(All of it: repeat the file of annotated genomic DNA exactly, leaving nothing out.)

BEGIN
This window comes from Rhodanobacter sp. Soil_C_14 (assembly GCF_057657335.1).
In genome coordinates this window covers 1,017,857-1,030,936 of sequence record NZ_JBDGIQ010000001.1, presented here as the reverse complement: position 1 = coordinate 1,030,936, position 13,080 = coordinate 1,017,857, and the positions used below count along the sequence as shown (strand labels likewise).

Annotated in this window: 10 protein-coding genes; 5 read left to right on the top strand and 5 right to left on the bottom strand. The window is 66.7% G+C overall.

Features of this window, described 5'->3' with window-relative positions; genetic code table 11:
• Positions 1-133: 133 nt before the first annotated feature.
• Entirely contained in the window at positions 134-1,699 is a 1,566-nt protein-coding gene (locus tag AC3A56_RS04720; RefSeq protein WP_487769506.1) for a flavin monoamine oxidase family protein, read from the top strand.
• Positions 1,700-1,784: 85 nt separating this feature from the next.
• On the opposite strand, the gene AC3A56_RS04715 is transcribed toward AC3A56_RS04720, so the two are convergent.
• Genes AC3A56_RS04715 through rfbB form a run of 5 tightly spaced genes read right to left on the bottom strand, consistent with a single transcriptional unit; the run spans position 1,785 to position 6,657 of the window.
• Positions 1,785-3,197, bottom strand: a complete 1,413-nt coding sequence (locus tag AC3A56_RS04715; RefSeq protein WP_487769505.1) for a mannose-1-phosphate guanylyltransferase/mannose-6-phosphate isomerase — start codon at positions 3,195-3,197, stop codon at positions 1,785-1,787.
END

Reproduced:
This window comes from Rhodanobacter sp. Soil_C_14 (assembly GCF_057657335.1).
In genome coordinates this window covers 1,017,857-1,030,936 of sequence record NZ_JBDGIQ010000001.1, presented here as the reverse complement: position 1 = coordinate 1,030,936, position 13,080 = coordinate 1,017,857, and the positions used below count along the sequence as shown (strand labels likewise).

Annotated in this window: 10 protein-coding genes; 5 read left to right on the top strand and 5 right to left on the bottom strand. The window is 66.7% G+C overall.

Features of this window, described 5'->3' with window-relative positions; genetic code table 11:
• Positions 1-133: 133 nt before the first annotated feature.
• Entirely contained in the window at positions 134-1,699 is a 1,566-nt protein-coding gene (locus tag AC3A56_RS04720; RefSeq protein WP_487769506.1) for a flavin monoamine oxidase family protein, read from the top strand.
• Positions 1,700-1,784: 85 nt separating this feature from the next.
• On the opposite strand, the gene AC3A56_RS04715 is transcribed toward AC3A56_RS04720, so the two are convergent.
• Genes AC3A56_RS04715 through rfbB form a run of 5 tightly spaced genes read right to left on the bottom strand, consistent with a single transcriptional unit; the run spans position 1,785 to position 6,657 of the window.
• Positions 1,785-3,197, bottom strand: a complete 1,413-nt coding sequence (locus tag AC3A56_RS04715; RefSeq protein WP_487769505.1) for a mannose-1-phosphate guanylyltransferase/mannose-6-phosphate isomerase — start codon at positions 3,195-3,197, stop codon at positions 1,785-1,787.